Introduction - What is a Comet
Comets are small bodies in our solar system that show a thin, hazy atmosphere and usually a tail when they are close enough to the sun. The hazy atmosphere is called the “coma.” The coma and the tail are formed due to solar radiation and solar wind affecting the nucleus of the coma. The nucleus of a comet is a collection of dust, rocks, and ice and may be a few hundred meters in diameter to dozens of kilometers in diameter. While comets may sound much like asteroids, asteroids have neither a coma nor a tail.
Comets’ orbits may last a few years or several hundred thousand years. Where comets form depends upon the period of their orbit. Comets with shorter orbital periods come from a part of the solar system called the scattered disc, while comets with longer orbital periods are believed to come from the Oort cloud in the outer solar system. There are also rare hyperbolic comets that pass through the inner solar system one time before being hurled into interstellar space. As of 2010, there were nearly 4,000 known comets, of which just over 10% are short-orbital-period comets.
Short Period Comets
The scattered disc, where comets form that have short periods, is a far part of the solar system populated with what are called trans-Neptunian objects. The innermost part of the scattered disc has an overlap with part of what is known as the Kuiper belt, a donut-shaped region of orbiting bodies. But the scattered disc extends out much farther. As the part of the solar system where comets form, the scattered disc is home to the centaurs, a collection of icy objects between Jupiter and Neptune that are considered to be in their intermediate stage in migration toward the inner solar system. Disturbances from the planetary giants (Neptune and Jupiter) send the objects toward the sun, turning them into comets.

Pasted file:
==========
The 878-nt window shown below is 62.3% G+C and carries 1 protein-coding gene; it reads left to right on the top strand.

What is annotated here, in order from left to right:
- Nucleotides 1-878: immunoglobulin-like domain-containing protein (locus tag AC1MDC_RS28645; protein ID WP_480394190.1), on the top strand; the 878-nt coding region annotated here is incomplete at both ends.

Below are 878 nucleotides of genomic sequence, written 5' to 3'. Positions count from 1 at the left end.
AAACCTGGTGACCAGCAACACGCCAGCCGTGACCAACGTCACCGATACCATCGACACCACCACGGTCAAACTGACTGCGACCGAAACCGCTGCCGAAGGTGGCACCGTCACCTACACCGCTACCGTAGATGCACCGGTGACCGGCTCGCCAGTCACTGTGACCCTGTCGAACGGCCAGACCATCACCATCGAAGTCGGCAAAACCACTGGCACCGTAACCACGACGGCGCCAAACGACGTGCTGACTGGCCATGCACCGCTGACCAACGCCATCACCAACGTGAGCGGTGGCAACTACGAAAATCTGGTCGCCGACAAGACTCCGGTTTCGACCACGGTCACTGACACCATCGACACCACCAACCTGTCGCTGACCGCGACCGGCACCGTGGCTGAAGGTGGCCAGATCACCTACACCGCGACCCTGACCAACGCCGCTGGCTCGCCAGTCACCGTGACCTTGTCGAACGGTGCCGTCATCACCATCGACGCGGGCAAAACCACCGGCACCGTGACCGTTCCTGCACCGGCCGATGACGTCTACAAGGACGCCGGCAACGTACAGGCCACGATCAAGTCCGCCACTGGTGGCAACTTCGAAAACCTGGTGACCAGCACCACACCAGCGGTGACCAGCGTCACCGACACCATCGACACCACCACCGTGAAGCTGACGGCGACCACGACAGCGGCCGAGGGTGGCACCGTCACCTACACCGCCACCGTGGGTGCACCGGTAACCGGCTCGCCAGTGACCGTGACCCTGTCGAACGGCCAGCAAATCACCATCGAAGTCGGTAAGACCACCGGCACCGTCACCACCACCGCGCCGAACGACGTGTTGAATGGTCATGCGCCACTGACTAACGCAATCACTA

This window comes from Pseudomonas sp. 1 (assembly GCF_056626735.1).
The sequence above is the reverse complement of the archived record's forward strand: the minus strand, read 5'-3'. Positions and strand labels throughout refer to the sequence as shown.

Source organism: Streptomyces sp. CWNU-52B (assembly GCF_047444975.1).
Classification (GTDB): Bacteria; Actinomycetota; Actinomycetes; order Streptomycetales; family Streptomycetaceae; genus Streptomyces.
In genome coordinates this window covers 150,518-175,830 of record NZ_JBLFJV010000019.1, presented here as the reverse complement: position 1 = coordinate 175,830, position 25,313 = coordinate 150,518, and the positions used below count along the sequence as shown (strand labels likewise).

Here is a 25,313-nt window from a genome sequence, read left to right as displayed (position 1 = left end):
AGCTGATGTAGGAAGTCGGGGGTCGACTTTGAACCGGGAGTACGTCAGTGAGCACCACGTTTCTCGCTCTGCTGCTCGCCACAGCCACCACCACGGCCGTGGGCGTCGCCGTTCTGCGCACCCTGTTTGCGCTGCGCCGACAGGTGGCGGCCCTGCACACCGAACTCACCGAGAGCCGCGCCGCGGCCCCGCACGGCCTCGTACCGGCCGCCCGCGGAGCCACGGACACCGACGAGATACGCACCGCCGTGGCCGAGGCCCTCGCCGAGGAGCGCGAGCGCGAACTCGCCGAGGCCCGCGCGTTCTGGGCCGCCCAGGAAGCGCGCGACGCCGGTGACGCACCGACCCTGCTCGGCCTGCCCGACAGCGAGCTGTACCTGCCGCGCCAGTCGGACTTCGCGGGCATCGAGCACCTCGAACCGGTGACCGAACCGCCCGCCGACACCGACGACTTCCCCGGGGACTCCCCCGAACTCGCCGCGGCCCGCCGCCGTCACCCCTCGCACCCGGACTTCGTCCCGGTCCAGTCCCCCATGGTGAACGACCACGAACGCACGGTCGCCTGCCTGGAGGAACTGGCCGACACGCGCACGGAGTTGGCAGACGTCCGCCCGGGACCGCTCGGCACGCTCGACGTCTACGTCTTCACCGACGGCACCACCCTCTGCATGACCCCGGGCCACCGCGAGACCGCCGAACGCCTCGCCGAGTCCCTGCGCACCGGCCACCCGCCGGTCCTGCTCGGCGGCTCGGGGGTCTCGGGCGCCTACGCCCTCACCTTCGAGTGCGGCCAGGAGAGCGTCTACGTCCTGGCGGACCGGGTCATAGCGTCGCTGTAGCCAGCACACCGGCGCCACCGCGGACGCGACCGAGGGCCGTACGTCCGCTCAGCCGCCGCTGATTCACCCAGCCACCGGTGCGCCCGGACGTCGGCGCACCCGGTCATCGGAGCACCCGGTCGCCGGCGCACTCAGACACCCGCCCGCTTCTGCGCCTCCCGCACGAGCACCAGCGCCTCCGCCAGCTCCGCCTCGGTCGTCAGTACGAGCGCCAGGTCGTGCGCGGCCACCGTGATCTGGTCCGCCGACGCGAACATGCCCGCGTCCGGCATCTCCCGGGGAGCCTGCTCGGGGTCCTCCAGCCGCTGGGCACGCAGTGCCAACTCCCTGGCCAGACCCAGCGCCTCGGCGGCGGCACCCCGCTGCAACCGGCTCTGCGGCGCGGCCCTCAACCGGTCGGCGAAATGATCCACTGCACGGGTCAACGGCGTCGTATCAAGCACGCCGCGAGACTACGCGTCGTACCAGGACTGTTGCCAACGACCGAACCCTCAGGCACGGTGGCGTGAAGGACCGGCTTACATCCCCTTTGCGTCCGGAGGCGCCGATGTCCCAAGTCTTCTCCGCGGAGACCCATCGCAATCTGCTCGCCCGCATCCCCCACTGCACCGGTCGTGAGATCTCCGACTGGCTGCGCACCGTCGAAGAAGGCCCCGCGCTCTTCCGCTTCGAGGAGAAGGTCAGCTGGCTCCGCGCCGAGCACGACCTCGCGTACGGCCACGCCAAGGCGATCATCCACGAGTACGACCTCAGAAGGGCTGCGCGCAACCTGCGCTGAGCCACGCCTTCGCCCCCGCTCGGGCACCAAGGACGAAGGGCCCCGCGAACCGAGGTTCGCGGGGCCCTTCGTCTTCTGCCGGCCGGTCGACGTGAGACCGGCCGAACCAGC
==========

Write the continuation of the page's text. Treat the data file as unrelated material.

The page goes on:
Long Period Comets - The Oort Cloud
The Oort cloud is where comets form that have longer orbital periods. The Oort cloud is located almost a whole light year from the sun, about one-quarter of the way to Proxima Centauri, which is the closest star to our solar system. To put it another way, the scattered disc is less than one one-thousandth the distance from the sun as the Oort cloud.
Gravitational disturbances caused by the huge outer planets or passing stars cause these comets to move toward the sun. The outer edge of the Oort cloud is defined as the gravitational boundary of the solar system. Objects in the Oort cloud are believed to be made of water, ammonia, and methane ice.
Astronomers believe that the Oort cloud is the source of the long-period comets (such as Halley’s comet) that enter into the inner solar system. The outermost edges of the Oort cloud is so far away from the sun as to be affected by the gravity of the Milky Way galaxy itself and passing stars. These gravitational influences can also dislodge comets from their orbits and throw them toward the inner solar system.